Monday, May 31, 2004

Portrait of a Rebellion

Link skipping from Amygdala  to Peevish,  I encountered a link to an online magazine I haven't seen before.  Ann Arbor's own Juan Cole has an article  in this month's In These Times.  If you haven't yet run across Dr. Cole's blog, Informed Comment, you might you to read it.  He's a professor of History at the University of Michigan.  On his blog, he writes about current Mideast affairs with a fairly neutral, journalistic style. 

His ITT article, Portrait of a Rebellion, is just that.  He describes the historical background for the prominence and influence of the leader of the rebellion, Muqtada al-Sadr.  Among other things, he notes:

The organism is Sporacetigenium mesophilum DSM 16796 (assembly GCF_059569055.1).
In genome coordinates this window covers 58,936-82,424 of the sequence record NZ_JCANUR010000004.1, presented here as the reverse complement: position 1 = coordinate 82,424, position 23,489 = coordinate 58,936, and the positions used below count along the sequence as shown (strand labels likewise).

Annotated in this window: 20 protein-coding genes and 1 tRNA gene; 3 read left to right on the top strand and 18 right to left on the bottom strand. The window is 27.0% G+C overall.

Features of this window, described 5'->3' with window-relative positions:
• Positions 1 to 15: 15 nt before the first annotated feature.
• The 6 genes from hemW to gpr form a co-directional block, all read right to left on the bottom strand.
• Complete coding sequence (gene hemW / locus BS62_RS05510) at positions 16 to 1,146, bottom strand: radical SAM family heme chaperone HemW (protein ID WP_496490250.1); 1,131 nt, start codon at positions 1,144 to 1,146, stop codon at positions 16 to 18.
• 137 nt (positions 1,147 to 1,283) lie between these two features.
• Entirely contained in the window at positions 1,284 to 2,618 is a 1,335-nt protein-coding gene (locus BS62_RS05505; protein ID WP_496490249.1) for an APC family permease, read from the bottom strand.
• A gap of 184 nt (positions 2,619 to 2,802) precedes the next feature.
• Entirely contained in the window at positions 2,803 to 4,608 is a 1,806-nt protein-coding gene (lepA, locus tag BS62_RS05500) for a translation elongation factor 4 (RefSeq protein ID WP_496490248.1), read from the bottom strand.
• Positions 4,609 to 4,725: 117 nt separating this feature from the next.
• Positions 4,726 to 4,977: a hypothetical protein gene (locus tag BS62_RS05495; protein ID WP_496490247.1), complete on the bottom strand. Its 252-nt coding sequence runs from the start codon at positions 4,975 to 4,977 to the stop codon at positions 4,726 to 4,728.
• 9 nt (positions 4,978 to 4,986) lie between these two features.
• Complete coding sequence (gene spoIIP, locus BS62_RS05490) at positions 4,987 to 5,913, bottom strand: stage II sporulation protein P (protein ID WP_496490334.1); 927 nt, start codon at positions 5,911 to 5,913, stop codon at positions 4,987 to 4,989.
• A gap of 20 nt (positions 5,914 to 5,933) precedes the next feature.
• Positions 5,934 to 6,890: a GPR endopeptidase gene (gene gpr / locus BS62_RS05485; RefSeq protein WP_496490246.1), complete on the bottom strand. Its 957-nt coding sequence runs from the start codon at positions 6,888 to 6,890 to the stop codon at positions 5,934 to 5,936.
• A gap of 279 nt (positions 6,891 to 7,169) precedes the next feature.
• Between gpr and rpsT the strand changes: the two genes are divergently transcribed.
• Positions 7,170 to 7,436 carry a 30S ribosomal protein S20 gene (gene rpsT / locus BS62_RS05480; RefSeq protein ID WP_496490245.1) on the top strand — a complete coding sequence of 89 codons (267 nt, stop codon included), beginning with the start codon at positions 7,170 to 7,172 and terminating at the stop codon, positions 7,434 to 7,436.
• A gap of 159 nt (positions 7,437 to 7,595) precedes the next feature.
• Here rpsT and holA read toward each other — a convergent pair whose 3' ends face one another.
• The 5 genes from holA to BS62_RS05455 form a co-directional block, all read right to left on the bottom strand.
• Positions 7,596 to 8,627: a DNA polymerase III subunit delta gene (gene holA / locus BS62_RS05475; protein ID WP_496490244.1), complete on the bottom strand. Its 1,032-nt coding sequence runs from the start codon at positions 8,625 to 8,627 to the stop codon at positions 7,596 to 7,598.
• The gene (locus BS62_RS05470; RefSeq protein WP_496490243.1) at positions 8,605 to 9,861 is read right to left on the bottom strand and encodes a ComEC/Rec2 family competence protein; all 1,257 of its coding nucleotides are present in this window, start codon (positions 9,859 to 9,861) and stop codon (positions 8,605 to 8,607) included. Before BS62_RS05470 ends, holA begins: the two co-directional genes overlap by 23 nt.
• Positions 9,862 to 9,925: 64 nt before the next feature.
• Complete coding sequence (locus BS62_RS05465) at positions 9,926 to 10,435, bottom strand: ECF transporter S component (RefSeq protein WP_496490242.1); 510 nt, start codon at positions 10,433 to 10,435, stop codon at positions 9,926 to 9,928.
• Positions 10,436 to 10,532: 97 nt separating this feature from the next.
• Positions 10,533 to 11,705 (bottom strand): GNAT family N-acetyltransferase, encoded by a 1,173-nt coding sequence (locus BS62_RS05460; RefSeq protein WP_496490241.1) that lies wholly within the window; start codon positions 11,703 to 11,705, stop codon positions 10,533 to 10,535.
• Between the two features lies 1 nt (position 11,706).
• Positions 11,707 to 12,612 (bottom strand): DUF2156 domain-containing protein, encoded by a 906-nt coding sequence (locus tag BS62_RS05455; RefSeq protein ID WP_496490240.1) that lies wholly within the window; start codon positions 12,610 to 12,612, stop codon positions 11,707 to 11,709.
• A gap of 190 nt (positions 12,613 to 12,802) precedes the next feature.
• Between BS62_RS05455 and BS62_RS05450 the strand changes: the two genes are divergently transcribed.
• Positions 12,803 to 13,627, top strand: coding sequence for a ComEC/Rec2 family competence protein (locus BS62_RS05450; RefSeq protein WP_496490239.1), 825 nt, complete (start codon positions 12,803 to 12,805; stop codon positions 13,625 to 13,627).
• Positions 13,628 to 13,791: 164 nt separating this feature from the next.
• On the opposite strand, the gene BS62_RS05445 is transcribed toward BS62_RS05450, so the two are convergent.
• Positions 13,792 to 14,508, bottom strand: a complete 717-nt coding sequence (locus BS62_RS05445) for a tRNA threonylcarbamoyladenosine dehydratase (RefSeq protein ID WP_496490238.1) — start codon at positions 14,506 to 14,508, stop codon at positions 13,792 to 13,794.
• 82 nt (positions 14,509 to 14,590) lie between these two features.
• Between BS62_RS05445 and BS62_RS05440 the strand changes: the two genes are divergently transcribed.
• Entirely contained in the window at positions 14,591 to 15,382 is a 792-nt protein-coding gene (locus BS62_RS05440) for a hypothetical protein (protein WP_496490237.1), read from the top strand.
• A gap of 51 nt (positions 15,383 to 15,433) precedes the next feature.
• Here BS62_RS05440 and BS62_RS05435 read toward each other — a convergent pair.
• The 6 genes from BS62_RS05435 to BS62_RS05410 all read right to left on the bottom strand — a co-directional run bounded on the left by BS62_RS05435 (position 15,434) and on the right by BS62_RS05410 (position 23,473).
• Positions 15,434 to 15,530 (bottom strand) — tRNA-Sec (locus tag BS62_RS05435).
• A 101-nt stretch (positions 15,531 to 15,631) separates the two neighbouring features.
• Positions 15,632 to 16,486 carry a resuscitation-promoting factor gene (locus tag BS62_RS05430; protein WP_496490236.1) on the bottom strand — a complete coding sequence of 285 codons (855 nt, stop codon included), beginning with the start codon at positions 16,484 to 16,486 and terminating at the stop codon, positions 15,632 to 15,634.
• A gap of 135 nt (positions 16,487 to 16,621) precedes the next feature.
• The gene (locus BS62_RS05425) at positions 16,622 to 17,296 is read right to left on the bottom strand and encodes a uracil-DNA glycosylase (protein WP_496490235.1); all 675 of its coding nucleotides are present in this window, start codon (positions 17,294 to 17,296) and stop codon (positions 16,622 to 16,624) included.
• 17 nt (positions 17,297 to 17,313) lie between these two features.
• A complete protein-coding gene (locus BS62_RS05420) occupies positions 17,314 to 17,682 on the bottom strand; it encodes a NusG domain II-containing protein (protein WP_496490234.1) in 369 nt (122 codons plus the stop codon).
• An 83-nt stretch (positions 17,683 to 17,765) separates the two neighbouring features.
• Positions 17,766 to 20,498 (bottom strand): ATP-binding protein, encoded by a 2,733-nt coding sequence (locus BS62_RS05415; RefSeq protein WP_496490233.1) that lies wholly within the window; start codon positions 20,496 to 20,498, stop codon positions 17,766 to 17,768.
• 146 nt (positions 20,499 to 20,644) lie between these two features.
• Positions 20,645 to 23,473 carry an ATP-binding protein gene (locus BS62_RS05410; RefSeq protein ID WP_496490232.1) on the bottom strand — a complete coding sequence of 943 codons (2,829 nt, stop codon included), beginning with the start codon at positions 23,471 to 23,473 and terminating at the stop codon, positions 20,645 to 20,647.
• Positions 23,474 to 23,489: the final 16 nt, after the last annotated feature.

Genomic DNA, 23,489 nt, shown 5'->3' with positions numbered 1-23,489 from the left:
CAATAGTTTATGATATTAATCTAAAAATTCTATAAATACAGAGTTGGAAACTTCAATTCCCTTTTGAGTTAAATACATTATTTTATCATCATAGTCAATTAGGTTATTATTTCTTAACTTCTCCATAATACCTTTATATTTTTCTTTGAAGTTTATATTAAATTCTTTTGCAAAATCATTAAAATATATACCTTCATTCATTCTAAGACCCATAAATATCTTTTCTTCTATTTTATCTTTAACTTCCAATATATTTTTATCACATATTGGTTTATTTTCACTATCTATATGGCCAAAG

Al-Sadr’s militia had not been violent toward Americans, and the Bush administration's decision to go after him appears to have been a matter of policy. Al-Sadr, having lived under the Baath, knew that his own arrest was in the offing, and he launched a preemptive rebellion to underscore the fact that he would not go quietly.

We've been told that the reason the CPA went after al-Sadr is that there is an arrest warrant for him, for murder.  It always seemed odd to me that, given all the turmoil in Iraq recently, that there should be so much Coalition attention paid to what is essentially a matter for local police to deal with.  Dr. Cole does not really explain why the CPA has been so ardent in their pursuit of al-Sadr, possibly because he does not really know why.  He does, however, provide an analysis of the implications of this pursuit.  Read the article for the details, but the bottom line is that Dr. Cole believes nothing good will come from this.